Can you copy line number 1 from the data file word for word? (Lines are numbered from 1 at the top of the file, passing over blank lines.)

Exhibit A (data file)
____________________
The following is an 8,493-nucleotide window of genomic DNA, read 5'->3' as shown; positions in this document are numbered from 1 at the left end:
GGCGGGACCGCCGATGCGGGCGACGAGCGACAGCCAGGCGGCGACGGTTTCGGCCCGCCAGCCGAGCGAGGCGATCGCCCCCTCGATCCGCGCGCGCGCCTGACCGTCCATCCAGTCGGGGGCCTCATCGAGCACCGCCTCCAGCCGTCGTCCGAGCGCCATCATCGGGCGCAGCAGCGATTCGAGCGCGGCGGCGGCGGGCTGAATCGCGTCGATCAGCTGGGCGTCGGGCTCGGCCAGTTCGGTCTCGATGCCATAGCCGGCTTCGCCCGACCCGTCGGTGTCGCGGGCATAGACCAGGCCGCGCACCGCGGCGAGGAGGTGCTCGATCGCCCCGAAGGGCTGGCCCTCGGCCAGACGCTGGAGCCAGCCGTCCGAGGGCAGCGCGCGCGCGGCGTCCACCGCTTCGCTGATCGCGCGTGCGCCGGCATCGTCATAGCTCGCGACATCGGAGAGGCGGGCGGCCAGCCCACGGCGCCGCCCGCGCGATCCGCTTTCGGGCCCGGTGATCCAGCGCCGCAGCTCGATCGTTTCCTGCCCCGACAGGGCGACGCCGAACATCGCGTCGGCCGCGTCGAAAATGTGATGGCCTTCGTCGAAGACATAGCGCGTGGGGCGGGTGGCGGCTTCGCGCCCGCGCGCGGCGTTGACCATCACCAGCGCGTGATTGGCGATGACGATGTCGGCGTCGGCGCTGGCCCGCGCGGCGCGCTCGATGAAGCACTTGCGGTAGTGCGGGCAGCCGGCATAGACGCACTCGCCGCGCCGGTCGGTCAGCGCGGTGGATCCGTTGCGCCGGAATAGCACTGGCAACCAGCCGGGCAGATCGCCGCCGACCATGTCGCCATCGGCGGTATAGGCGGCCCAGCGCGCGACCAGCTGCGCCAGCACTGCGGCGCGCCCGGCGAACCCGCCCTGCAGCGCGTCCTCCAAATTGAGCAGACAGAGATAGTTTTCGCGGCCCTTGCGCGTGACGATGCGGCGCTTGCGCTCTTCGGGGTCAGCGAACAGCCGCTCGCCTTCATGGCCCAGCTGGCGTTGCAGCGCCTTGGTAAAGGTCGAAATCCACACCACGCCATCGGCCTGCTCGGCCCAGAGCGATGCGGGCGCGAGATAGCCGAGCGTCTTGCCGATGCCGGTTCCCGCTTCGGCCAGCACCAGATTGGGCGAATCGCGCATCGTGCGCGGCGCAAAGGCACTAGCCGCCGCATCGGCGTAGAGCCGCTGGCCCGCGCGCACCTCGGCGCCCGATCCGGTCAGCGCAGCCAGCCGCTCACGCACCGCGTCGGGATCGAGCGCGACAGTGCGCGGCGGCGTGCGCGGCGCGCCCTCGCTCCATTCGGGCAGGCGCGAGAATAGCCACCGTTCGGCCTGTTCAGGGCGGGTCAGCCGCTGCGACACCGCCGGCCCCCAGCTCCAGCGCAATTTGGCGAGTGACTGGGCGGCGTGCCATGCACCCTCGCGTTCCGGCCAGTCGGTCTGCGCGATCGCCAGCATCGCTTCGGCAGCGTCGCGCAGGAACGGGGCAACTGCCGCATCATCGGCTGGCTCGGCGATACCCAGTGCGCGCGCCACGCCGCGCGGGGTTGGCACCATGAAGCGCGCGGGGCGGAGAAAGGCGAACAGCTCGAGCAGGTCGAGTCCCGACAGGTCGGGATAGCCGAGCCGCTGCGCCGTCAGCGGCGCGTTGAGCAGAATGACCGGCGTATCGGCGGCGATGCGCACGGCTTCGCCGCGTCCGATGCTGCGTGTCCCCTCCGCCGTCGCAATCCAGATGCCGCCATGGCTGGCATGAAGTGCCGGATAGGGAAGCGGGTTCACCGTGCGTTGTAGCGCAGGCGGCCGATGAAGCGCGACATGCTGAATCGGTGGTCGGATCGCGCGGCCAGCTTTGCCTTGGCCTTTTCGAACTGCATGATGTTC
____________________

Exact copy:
The following is an 8,493-nucleotide window of genomic DNA, read 5'->3' as shown; positions in this document are numbered from 1 at the left end: